When will tidal norms be updated?

One reason that waters have exceeded the MHHW level so often lately in Miami is that long-term sea level rise is making the current MHHW value increasingly dated. Sea level in Miami has risen about 6 inches in the last 25 years, according to Sweet. That’s roughly twice the global average for sea level rise since 1993 of about 3 inches as calculated by the University of Colorado Boulder—not because of subsidence, but because of shifting ocean-and-atmosphere patterns that are pushing more water into the coast.

NOAA updates its atmospheric normals every 10 years on an overlapping schedule; the 1981-2010 norms will soon be replaced by 1991-2020. Updates to tidal data have been less frequent. NOAA’s calculations of MHHW and other tidal functions for all coastal locations are based on the period 1983–2001, as noted above. This “datum” will soon be replaced by a new set of numbers reflecting the period 2002–2020. These 19-year periods are designed to roughly correspond with an 18.6-year cycle in lunar tides. The data are modified every five years in some locations that are experiencing relatively rapid subsidence (parts of the Gulf Coast) or rebounding from the glaciers of the last ice age (parts of Alaska).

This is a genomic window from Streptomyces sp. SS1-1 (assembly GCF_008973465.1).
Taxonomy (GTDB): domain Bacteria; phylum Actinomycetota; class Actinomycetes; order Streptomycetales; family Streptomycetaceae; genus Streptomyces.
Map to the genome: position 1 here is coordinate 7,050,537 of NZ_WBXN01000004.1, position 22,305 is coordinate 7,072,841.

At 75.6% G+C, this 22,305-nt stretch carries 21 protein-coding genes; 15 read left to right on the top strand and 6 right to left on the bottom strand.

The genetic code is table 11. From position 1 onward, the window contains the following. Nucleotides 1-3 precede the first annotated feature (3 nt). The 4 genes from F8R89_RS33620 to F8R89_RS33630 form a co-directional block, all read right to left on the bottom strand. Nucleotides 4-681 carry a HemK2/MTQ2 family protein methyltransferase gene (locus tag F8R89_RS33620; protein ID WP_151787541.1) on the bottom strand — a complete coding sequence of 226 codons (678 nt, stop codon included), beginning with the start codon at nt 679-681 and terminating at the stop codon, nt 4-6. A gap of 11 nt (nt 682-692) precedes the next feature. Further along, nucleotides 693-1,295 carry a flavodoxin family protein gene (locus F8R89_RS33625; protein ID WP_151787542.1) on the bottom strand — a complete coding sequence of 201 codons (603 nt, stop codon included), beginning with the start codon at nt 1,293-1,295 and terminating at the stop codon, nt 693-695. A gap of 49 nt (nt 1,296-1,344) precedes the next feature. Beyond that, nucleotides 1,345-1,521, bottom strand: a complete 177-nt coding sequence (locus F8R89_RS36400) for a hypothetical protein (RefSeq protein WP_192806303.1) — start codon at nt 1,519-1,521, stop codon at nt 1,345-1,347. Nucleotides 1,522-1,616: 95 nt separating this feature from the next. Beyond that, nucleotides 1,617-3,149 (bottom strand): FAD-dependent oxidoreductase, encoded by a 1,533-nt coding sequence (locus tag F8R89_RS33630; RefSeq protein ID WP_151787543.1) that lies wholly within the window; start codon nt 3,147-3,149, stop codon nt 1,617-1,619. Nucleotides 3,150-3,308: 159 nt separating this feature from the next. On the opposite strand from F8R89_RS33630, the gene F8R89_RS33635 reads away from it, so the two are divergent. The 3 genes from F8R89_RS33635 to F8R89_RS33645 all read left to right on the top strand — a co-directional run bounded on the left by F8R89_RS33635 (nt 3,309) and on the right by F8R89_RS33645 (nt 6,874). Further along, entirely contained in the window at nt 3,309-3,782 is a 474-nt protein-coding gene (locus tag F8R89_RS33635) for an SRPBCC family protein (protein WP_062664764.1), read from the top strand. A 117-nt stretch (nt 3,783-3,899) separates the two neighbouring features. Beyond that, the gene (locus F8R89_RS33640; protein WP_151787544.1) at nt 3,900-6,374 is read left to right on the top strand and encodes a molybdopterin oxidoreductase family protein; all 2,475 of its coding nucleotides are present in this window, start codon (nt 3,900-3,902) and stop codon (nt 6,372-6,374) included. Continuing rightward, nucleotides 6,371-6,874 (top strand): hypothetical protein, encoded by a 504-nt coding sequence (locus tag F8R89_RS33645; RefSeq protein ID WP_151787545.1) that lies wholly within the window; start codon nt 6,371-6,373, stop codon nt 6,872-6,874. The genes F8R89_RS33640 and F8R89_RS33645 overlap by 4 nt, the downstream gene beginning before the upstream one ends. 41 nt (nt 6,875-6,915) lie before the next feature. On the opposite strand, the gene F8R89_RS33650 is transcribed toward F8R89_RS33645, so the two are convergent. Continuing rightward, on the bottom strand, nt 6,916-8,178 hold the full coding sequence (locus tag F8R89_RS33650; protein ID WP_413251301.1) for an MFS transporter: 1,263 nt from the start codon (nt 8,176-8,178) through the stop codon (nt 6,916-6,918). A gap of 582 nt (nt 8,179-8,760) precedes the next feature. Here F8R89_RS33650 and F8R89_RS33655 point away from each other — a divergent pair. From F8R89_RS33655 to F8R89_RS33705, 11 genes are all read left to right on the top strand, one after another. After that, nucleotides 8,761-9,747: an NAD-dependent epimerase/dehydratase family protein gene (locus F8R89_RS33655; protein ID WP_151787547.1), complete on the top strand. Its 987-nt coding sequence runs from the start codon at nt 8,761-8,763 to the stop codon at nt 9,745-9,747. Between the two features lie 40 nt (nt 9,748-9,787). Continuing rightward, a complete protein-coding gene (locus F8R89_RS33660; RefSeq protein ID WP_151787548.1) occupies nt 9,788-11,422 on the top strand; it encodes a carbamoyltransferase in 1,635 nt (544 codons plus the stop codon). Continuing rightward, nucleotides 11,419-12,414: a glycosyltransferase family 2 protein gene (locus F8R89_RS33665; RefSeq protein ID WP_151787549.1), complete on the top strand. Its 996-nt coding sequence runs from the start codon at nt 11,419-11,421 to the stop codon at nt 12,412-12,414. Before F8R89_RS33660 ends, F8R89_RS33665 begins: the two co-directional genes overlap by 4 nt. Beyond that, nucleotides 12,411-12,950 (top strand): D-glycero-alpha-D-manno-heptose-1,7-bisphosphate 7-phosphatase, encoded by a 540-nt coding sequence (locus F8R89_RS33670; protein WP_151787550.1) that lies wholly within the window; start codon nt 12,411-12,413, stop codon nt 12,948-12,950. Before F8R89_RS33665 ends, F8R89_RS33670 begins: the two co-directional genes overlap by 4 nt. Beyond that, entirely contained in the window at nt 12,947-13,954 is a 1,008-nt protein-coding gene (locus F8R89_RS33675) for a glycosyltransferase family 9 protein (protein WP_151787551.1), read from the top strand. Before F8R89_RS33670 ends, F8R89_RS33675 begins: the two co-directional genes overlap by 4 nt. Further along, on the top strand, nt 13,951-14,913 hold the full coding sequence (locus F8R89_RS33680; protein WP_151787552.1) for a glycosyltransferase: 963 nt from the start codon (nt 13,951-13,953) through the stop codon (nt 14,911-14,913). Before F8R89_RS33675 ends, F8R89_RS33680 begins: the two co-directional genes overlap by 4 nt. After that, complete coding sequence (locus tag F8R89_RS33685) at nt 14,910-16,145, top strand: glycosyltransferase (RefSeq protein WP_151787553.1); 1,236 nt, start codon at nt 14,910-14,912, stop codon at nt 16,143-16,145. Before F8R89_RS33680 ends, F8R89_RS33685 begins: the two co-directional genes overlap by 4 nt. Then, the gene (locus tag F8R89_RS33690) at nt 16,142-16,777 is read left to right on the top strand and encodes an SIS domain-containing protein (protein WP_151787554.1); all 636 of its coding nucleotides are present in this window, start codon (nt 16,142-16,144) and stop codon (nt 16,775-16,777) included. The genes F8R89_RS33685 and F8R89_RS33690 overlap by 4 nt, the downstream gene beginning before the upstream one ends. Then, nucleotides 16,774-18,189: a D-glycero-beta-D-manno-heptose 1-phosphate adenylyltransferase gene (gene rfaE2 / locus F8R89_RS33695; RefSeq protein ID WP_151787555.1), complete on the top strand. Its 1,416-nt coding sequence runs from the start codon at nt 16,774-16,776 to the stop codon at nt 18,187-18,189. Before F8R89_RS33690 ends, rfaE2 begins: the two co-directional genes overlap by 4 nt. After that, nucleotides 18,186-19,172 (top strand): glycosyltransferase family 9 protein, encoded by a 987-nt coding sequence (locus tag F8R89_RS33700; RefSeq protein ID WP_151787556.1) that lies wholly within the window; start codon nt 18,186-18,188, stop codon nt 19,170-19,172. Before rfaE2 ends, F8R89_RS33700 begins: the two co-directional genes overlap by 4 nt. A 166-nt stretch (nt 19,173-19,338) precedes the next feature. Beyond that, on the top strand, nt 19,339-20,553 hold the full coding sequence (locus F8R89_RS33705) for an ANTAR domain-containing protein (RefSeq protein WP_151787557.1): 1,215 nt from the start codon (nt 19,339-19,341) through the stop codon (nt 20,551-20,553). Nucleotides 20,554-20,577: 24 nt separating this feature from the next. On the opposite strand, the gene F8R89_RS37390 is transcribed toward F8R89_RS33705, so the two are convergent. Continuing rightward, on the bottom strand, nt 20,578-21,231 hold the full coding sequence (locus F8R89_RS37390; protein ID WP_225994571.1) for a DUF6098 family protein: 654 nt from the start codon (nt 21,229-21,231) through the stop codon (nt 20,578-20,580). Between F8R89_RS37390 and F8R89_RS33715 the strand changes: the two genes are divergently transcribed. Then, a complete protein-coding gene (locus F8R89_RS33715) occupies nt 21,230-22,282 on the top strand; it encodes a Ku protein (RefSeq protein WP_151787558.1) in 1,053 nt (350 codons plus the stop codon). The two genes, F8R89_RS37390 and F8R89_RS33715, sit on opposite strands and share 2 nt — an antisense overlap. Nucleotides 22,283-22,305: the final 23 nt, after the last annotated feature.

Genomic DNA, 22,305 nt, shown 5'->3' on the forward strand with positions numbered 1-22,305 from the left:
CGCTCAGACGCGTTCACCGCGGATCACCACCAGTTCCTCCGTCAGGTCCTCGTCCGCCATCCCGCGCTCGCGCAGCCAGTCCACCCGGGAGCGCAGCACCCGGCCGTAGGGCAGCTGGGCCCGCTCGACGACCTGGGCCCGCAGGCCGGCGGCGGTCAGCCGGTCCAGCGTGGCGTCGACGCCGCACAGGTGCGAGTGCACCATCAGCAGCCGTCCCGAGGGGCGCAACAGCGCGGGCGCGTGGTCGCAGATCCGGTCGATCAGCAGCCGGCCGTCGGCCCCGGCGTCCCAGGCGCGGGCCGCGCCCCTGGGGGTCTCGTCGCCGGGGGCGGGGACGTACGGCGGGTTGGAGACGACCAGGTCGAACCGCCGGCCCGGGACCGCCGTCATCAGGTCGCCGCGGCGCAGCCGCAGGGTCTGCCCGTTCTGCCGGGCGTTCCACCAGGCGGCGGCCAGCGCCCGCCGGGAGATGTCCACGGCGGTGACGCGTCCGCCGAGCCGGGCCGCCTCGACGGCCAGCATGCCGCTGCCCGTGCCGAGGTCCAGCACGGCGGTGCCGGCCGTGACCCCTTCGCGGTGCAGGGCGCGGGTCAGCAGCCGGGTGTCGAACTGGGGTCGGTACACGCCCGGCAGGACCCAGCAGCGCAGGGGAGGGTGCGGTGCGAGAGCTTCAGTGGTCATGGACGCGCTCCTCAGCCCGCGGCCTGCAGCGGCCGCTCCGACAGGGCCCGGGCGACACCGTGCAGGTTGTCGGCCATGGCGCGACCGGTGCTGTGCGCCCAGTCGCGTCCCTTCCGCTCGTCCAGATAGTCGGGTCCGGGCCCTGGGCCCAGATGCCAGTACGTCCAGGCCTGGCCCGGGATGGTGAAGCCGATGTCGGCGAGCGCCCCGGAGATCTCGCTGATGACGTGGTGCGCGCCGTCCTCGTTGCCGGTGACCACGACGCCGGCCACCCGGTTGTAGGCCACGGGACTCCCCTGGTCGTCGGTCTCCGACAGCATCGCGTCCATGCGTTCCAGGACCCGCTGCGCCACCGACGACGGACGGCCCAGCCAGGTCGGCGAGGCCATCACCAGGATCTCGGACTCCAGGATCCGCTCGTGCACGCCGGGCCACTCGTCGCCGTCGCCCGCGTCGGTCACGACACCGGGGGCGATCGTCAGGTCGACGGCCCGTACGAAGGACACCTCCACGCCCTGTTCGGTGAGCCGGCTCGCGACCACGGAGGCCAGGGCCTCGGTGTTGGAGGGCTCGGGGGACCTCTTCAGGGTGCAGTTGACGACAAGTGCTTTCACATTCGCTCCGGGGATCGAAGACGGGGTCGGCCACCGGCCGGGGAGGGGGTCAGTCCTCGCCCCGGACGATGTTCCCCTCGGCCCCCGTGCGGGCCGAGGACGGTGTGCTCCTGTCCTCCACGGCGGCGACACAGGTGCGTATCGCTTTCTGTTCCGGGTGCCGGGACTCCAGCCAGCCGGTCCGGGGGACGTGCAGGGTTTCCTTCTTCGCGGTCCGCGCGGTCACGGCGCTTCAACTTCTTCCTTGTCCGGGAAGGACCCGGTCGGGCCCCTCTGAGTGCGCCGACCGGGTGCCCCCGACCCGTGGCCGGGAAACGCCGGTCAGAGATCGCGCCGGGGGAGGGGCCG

With concerns about sea level rise on the upswing, NOAA is now looking at the possibility of increasing the tempo of tidal-data updates. The update “will likely occur more frequently in the future to account for potentially accelerating sea level rise in many locations,” said oceanographer Greg Dusek on Twitter.

Another option being considered, according to Sweet, is calculations to assess how flood frequency will increase at fixed numerical thresholds, such as every half foot, rather than at the current NOAA flood categories. “We recognize at NOAA that one size doesn’t fit all in terms of thresholds,” Sweet said.

John Morales, a longtime broadcast meteorologist in the Miami area, has been tweeting examples of where this autumn’s relentless high water is affecting residents. “With sea level up a half foot locally just since the 1990s, these saltwater sunny-day floods are happening not just on the highest of the king tides, say once or twice a year. We’re now seeing them in all kinds of other circumstances, with an onshore wind flow, with a higher ocean swell, with a full moon, with a new moon, with a slower Gulf Stream, with warmer waters — the list is growing longer. The flooding, boosted by sea level rise, has transitioned from novelty and nuisance to a lifestyle and, soon, pocketbook issue.”

Sweet put it this way: “The future is unfolding before our eyes in terms of the impacts in the South Florida region.”

The Weather Company’s primary journalistic mission is to report on breaking weather news, the environment and the importance of science to our lives. This story does not necessarily represent the position of our parent company, IBM.

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Bob Henson

Bob Henson is a meteorologist and writer at, where he co-produces the Category 6 news site at Weather Underground. He spent many years at the National Center for Atmospheric Research and is the author of “The Thinking Person’s Guide to Climate Change” and “Weather on the Air: A History of Broadcast Meteorology.”